Catholics in America have frequently been confronted with threats to their religious liberties beginning with the colonial era. The Penal Laws against Catholics originating in the Elizabethan era were carried over to the English colonies in America where they were enforced in varying degrees during the colonial times.
At times, Catholics were denied the vote, could not practice law, could not hold public office and had special taxes levied on them. The observance of Christmas was forbidden and was punishable by a fine in Virginia in the 17th Century and Catholics were banished from the colony.
Mass could not be celebrated publicly in most of the colonies until the time of the revolution. Priests were banished and severely punished if they returned. In 1704, Maryland enacted a law permitting the state to take the child of a Protestant father and a Catholic mother in the event of the father’s death.
Catholics were not the only ones denied religious liberties. At times Quakers, Moravians, Unitarians, Jews and other non-Christians were persecuted in various ways. Pennsylvania was the great exception. Because of his own experience of persecution as a Quaker, when William Penn was given the right to establish a colony, he protected the religious freedom of all groups. There was a time in the 18th century when Philadelphia was the only place in the English speaking world where it was legal to celebrate a Catholic Mass.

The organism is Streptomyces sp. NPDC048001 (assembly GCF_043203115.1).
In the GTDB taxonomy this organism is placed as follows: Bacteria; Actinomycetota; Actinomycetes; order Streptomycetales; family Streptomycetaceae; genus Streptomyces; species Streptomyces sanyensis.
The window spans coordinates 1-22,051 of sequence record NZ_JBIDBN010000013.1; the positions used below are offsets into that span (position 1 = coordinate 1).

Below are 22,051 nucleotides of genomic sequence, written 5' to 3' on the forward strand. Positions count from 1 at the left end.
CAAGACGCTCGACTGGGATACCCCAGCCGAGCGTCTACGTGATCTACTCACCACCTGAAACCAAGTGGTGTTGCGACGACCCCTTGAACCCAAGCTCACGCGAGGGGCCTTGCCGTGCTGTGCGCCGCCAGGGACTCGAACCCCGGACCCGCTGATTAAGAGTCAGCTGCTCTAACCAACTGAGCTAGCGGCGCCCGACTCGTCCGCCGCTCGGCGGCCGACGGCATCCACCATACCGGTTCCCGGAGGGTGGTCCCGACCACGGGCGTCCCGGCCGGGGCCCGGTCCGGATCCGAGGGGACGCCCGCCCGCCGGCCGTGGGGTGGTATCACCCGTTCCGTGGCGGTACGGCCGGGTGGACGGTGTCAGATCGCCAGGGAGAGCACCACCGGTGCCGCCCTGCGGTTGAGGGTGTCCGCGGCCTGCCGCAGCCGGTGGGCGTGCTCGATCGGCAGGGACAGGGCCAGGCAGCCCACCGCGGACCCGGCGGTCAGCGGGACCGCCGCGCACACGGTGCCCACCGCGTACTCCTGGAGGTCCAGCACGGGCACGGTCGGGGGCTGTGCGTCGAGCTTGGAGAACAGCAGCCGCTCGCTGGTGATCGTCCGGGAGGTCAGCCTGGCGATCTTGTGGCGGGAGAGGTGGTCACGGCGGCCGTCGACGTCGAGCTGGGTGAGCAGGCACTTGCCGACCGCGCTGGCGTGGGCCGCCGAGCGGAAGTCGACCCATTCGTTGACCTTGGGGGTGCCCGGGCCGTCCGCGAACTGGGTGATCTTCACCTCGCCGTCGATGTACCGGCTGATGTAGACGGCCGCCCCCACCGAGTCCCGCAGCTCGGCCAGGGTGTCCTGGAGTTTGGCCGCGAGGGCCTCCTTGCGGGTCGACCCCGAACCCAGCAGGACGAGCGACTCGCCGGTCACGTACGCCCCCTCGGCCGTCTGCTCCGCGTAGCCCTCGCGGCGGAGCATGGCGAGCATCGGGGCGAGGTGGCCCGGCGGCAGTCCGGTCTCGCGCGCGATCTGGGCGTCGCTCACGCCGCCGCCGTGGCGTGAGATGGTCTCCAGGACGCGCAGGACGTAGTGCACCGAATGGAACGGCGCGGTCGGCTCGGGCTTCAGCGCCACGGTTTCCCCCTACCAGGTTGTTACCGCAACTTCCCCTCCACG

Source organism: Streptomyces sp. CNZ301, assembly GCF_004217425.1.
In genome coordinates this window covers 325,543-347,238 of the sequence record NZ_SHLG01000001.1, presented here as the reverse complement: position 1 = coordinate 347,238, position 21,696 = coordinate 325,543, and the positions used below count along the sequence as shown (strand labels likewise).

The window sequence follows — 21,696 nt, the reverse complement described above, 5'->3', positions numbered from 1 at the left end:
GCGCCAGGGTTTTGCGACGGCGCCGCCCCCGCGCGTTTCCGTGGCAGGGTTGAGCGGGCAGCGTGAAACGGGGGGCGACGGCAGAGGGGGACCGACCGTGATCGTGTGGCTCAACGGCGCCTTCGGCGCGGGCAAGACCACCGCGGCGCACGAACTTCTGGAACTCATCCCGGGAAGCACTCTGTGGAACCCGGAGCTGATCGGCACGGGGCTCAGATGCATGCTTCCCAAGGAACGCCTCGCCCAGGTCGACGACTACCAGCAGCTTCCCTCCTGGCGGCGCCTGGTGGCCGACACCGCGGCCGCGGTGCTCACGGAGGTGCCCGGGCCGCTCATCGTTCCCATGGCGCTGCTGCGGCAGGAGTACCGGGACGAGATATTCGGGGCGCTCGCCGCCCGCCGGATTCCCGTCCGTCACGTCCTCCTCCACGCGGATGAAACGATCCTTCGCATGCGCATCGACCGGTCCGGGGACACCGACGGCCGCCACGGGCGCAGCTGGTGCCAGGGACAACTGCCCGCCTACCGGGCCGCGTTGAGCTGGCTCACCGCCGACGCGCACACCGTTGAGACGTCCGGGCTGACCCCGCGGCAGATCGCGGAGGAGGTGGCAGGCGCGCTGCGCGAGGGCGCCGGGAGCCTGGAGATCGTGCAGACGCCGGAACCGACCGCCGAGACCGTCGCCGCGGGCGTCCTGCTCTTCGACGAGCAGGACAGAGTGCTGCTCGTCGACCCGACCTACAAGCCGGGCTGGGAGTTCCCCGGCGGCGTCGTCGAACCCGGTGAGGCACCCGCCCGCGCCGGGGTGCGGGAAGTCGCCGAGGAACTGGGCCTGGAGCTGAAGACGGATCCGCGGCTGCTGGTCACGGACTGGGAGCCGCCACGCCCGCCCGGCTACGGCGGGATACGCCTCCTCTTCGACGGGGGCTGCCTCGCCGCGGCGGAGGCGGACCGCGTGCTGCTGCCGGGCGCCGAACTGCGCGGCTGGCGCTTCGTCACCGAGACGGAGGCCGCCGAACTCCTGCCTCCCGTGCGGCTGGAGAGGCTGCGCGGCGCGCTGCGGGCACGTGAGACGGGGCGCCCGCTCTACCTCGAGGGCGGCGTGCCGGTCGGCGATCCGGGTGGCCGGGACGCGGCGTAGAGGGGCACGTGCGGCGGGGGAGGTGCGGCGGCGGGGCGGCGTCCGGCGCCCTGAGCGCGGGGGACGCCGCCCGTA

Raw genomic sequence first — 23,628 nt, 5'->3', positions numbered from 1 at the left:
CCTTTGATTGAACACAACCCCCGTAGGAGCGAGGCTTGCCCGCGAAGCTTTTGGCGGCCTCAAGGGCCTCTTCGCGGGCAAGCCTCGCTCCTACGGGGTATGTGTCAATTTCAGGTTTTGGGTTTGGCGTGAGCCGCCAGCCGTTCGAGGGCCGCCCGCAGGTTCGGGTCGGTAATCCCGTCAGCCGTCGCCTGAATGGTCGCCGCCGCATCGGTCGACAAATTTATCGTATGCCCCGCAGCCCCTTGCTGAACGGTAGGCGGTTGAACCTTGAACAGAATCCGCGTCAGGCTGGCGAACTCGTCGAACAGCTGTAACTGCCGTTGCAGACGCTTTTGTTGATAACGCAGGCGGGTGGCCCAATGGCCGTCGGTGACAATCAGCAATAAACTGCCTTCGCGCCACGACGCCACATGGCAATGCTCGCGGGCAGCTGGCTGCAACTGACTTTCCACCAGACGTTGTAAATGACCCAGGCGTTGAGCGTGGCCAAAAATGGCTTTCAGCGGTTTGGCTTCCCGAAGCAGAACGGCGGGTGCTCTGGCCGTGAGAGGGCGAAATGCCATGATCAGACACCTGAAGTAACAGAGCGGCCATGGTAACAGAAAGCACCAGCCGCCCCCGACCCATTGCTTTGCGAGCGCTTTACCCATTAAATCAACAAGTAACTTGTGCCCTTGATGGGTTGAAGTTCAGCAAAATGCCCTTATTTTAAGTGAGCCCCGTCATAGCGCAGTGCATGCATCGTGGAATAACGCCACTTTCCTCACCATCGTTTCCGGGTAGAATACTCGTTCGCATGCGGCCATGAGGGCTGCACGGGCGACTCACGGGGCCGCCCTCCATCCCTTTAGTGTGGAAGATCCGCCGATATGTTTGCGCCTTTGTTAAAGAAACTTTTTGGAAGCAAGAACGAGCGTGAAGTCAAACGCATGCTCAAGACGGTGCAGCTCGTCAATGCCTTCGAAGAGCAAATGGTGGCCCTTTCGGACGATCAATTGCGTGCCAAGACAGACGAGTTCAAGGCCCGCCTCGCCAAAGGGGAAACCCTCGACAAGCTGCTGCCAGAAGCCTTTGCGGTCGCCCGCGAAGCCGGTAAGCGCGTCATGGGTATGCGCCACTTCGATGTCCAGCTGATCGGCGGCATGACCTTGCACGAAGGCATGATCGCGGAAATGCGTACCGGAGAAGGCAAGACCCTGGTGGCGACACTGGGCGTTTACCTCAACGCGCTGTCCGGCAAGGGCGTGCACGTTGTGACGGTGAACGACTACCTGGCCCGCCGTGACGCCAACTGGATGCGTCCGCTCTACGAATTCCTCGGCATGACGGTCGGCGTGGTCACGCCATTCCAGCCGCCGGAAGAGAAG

Toleration was established briefly in Rhode Island and in Maryland. Both colonies were the first examples of complete separation of church and state. Lord Baltimore did not establish Maryland as a Catholic colony, but religious freedom was allowed for all until the Baltimore family was driven from control by Puritans, and the Church of England was established.
Suppression of Catholics continued until the time of the revolution. At Valley Forge, General George Washington forbade the Continental Army from observing Guy Fawkes or Pope’s Day, when it was customary to burn an effigy of the Pope.
Even though religious freedom was written into the Constitution in 1788 and established state churches were forbidden, it took until 1844 for all states to comply. Sadly, that was not the end of anti-Catholicism in America. I will discuss the anti-Catholic and anti-immigrant movements of the 19th century in a future blog.
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